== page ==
Analysis of enriched rare variants in JPH2-encoded junctophilin-2 among Greater Middle Eastern individuals reveals a novel homozygous variant associated with neonatal dilated cardiomyopathy.


Junctophilin-2 (JPH2) is a part of the junctional membrane complex that facilitates calcium-handling in the cardiomyocyte. Previously, missense variants in JPH2 have been linked to hypertrophic cardiomyopathy; however, pathogenic "loss of function" (LOF) variants have not been described. Family-based genetic analysis of GME individuals with cardiomyopathic disease identified an Iranian patient with dilated cardiomyopathy (DCM) as a carrier of a novel, homozygous single nucleotide insertion in JPH2 resulting in a stop codon (JPH2-p.E641*). A second Iranian family with consanguineous parents hosting an identical heterozygous variant had 2 children die in childhood from cardiac failure. To characterize ethnicity-dependent genetic variability in JPH2 and to identify homozygous JPH2 variants associated with cardiac disease, we identified variants in JPH2 in a worldwide control cohort (gnomAD) and 2 similar cohorts from the Greater Middle East (GME Variome, Iranome). These were compared against ethnicity-matched clinical whole exome sequencing (WES) referral tests and a case cohort of individuals with hypertrophic cardiomyopathy (HCM) based on comprehensive review of the literature. Worldwide, 1.45% of healthy individuals hosted a rare JPH2 variant with a significantly higher proportion among GME individuals (4.45%); LOF variants were rare overall (0.04%) yet were most prevalent in GME (0.21%). The increased prevalence of LOF variants in GME individuals was corroborated among region-specific, clinical WES cohorts. In conclusion, we report ethnic-specific differences in JPH2 rare variants, with GME individuals being at higher risk of hosting homozygous LOF variants. This conclusion is supported by the identification of a novel JPH2 LOF variant confirmed by segregation analysis resulting in autosomal recessive pediatric DCM due to presumptive JPH2 truncation.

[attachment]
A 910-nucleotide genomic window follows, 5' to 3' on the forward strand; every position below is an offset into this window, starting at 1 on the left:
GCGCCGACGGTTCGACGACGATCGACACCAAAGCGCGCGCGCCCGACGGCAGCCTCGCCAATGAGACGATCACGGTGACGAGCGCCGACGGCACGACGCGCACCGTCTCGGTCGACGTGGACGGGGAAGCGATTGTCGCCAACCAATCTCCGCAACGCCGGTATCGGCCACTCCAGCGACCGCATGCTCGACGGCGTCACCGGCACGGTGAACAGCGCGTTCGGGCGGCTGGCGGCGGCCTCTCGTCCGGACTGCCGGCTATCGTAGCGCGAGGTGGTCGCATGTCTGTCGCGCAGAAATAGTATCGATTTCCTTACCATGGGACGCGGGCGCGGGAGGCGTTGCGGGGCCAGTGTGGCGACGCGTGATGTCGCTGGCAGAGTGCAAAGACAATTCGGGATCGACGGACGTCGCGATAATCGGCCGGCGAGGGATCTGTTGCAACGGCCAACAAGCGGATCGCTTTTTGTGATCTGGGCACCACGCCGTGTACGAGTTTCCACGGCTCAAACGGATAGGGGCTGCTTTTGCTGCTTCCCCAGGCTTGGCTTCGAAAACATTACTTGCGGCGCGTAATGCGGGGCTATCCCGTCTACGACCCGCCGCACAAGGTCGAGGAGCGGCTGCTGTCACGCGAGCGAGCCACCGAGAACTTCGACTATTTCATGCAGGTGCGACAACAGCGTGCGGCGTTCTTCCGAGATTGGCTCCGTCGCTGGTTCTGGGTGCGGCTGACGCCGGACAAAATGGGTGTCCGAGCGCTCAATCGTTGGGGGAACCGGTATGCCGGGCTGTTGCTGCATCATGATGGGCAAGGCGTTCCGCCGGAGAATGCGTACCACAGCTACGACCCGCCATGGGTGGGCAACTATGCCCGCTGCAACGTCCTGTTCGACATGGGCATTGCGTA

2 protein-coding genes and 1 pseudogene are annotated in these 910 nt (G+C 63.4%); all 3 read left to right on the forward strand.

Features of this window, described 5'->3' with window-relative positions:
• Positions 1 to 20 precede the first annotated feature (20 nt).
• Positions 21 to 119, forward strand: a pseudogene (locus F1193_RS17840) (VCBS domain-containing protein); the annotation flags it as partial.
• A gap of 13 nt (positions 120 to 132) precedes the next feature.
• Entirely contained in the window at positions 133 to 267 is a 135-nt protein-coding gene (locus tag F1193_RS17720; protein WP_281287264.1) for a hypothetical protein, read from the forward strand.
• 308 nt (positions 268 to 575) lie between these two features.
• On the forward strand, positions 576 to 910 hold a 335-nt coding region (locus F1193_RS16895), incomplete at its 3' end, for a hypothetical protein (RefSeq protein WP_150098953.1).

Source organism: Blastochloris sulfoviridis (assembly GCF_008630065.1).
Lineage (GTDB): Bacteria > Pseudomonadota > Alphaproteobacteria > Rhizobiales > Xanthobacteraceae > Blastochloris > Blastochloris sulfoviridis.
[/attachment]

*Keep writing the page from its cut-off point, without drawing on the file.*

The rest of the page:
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Publication Info

Jones, Edward G, Neda Mazaheri, Reza Maroofian, Mina Zamani, Tahereh Seifi, Alireza Sedaghat, Gholamreza Shariati, Yalda Jamshidi, et al. (2019). Analysis of enriched rare variants in JPH2-encoded junctophilin-2 among Greater Middle Eastern individuals reveals a novel homozygous variant associated with neonatal dilated cardiomyopathy. Scientific reports, 9(1). p. 9038. 10.1038/s41598-019-44987-6 Retrieved from

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Andrew Paul Landstrom

Associate Professor of Pediatrics

Dr. Landstrom is a physician scientist who specializes in the care of children and young adults with arrhythmias, heritable cardiovascular diseases, and sudden unexplained death syndromes. As a clinician, he is trained in pediatric cardiology with a focus on arrhythmias and genetic diseases of the heart.  He specializes in caring for patients with heritable arrhythmia (channelopathies) such as long QT syndrome, Brugada syndrome, catecholaminergic polymorphic ventricular tachycardia, and short QT syndrome.  He also specializes in the evaluation of children following a cardiac arrest or after the sudden and unexplained death of a family member.  He has expertise in cardiovascular genetics and uses it to identify individuals in a family who may be at risk of a disease, even if all clinical testing is negative.  As a scientist, he is trained in genetics and cell biology.  He runs a research lab exploring the genetic and molecular causes of arrhythmias, sudden unexplained death syndromes, and heart muscle disease (cardiomyopathies).  He utilizes patient-derived induced pluripotent stem cells and genetic mouse models to identify the mechanisms of cardiovascular genetic disease with the goal of developing novel therapies.

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